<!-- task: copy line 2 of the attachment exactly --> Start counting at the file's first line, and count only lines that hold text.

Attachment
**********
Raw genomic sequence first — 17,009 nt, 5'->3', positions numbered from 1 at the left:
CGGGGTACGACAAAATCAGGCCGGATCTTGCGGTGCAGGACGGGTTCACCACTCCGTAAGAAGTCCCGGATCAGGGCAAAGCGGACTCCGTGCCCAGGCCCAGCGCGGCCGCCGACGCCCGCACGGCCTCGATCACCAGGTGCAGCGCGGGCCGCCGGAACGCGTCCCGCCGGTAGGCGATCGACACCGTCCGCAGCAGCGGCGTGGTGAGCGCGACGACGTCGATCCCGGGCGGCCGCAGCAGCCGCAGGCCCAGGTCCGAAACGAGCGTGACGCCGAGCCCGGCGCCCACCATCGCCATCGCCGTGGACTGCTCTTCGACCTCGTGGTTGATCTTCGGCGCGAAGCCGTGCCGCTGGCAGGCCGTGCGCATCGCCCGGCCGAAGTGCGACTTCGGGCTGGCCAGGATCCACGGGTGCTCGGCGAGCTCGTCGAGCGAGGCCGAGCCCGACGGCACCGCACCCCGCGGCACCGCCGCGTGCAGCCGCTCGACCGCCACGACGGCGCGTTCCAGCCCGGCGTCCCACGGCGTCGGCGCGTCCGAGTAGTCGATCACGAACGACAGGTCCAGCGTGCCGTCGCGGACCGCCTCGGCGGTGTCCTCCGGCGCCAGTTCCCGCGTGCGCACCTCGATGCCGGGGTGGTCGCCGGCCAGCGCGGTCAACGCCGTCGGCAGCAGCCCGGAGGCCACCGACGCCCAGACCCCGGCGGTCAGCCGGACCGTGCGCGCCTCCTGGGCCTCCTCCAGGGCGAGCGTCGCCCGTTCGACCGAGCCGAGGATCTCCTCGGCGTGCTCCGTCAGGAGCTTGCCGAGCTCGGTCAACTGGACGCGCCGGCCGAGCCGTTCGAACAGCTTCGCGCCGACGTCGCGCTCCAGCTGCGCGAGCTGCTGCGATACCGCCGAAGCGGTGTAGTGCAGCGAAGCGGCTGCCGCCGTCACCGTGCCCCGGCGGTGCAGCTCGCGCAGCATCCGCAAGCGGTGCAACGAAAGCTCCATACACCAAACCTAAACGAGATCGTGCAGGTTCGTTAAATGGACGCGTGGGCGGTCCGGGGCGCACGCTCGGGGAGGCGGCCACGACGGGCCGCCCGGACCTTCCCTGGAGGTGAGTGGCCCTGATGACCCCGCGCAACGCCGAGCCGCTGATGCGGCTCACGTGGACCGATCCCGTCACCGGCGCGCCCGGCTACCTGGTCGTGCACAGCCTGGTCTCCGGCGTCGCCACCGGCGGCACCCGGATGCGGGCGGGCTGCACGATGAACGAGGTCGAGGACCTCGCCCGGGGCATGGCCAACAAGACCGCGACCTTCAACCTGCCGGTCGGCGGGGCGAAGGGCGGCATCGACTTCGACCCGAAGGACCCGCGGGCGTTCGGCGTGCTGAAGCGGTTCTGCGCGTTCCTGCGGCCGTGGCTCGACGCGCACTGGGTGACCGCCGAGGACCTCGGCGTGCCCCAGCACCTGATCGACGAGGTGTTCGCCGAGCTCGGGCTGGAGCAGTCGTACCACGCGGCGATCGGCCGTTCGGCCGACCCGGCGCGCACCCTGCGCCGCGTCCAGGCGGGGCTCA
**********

CGGGGTACGACAAAATCAGGCCGGATCTTGCGGTGCAGGACGGGTTCACCACTCCGTAAGAAGTCCCGGATCAGGGCAAAGCGGACTCCGTGCCCAGGCCCAGCGCGGCCGCCGACGCCCGCACGGCCTCGATCACCAGGTGCAGCGCGGGCCGCCGGAACGCGTCCCGCCGGTAGGCGATCGACACCGTCCGCAGCAGCGGCGTGGTGAGCGCGACGACGTCGATCCCGGGCGGCCGCAGCAGCCGCAGGCCCAGGTCCGAAACGAGCGTGACGCCGAGCCCGGCGCCCACCATCGCCATCGCCGTGGACTGCTCTTCGACCTCGTGGTTGATCTTCGGCGCGAAGCCGTGCCGCTGGCAGGCCGTGCGCATCGCCCGGCCGAAGTGCGACTTCGGGCTGGCCAGGATCCACGGGTGCTCGGCGAGCTCGTCGAGCGAGGCCGAGCCCGACGGCACCGCACCCCGCGGCACCGCCGCGTGCAGCCGCTCGACCGCCACGACGGCGCGTTCCAGCCCGGCGTCCCACGGCGTCGGCGCGTCCGAGTAGTCGATCACGAACGACAGGTCCAGCGTGCCGTCGCGGACCGCCTCGGCGGTGTCCTCCGGCGCCAGTTCCCGCGTGCGCACCTCGATGCCGGGGTGGTCGCCGGCCAGCGCGGTCAACGCCGTCGGCAGCAGCCCGGAGGCCACCGACGCCCAGACCCCGGCGGTCAGCCGGACCGTGCGCGCCTCCTGGGCCTCCTCCAGGGCGAGCGTCGCCCGTTCGACCGAGCCGAGGATCTCCTCGGCGTGCTCCGTCAGGAGCTTGCCGAGCTCGGTCAACTGGACGCGCCGGCCGAGCCGTTCGAACAGCTTCGCGCCGACGTCGCGCTCCAGCTGCGCGAGCTGCTGCGATACCGCCGAAGCGGTGTAGTGCAGCGAAGCGGCTGCCGCCGTCACCGTGCCCCGGCGGTGCAGCTCGCGCAGCATCCGCAAGCGGTGCAACGAAAGCTCCATACACCAAACCTAAACGAGATCGTGCAGGTTCGTTAAATGGACGCGTGGGCGGTCCGGGGCGCACGCTCGGGGAGGCGGCCACGACGGGCCGCCCGGACCTTCCCTGGAGGTGAGTGGCCCTGATGACCCCGCGCAACGCCGAGCCGCTGATGCGGCTCACGTGGACCGATCCCGTCACCGGCGCGCCCGGCTACCTGGTCGTGCACAGCCTGGTCTCCGGCGTCGCCACCGGCGGCACCCGGATGCGGGCGGGCTGCACGATGAACGAGGTCGAGGACCTCGCCCGGGGCATGGCCAACAAGACCGCGACCTTCAACCTGCCGGTCGGCGGGGCGAAGGGCGGCATCGACTTCGACCCGAAGGACCCGCGGGCGTTCGGCGTGCTGAAGCGGTTCTGCGCGTTCCTGCGGCCGTGGCTCGACGCGCACTGGGTGACCGCCGAGGACCTCGGCGTGCCCCAGCACCTGATCGACGAGGTGTTCGCCGAGCTCGGGCTGGAGCAGTCGTACCACGCGGCGATCGGCCGTTCGGCCGACCCGGCGCGCACCCTGCGCCGCGTCCAGGCGGGGCTCA